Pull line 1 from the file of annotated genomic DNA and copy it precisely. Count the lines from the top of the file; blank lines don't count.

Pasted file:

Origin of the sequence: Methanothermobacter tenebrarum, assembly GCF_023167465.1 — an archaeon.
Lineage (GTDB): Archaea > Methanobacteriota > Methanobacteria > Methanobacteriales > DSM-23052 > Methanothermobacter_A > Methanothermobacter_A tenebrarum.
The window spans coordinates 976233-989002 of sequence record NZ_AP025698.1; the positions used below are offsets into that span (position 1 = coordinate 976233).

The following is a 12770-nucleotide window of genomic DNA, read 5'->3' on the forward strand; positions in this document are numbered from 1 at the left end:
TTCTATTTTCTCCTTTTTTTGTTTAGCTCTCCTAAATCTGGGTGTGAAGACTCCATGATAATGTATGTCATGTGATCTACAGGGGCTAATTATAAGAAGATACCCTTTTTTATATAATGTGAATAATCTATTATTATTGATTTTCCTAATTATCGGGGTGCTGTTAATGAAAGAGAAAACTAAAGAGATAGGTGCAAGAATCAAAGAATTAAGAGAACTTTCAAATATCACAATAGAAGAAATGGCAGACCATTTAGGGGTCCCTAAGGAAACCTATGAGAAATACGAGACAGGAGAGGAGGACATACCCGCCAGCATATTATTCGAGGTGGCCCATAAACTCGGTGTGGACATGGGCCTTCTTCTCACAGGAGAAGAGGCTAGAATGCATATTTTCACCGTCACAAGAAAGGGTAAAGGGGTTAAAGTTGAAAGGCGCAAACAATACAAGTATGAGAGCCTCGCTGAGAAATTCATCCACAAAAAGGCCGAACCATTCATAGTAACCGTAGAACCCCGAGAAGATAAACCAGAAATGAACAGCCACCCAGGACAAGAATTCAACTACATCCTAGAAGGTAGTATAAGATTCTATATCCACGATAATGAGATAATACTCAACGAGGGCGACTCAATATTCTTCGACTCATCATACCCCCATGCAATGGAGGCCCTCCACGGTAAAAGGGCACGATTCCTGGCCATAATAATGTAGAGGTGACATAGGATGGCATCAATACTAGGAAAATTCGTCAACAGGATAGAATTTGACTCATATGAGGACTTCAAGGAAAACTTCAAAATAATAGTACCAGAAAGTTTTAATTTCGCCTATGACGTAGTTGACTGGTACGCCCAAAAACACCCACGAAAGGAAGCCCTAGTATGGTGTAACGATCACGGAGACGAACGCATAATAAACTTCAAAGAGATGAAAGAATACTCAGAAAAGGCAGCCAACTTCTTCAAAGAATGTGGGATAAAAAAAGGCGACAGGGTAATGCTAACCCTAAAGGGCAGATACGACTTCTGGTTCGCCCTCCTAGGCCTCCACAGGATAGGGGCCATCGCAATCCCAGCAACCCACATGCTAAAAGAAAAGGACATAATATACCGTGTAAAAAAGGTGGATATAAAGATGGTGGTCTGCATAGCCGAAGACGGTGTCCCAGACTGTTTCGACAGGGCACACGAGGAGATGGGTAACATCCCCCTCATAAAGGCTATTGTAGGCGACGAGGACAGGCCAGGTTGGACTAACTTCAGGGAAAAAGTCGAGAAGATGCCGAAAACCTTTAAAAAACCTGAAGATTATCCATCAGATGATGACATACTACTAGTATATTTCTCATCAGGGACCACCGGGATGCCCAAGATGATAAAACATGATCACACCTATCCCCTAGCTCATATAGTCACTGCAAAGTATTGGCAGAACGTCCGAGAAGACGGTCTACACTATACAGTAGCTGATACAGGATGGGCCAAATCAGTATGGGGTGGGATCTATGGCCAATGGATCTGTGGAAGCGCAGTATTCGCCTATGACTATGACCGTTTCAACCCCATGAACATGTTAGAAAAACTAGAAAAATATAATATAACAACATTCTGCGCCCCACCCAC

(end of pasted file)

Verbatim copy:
Origin of the sequence: Methanothermobacter tenebrarum, assembly GCF_023167465.1 — an archaeon.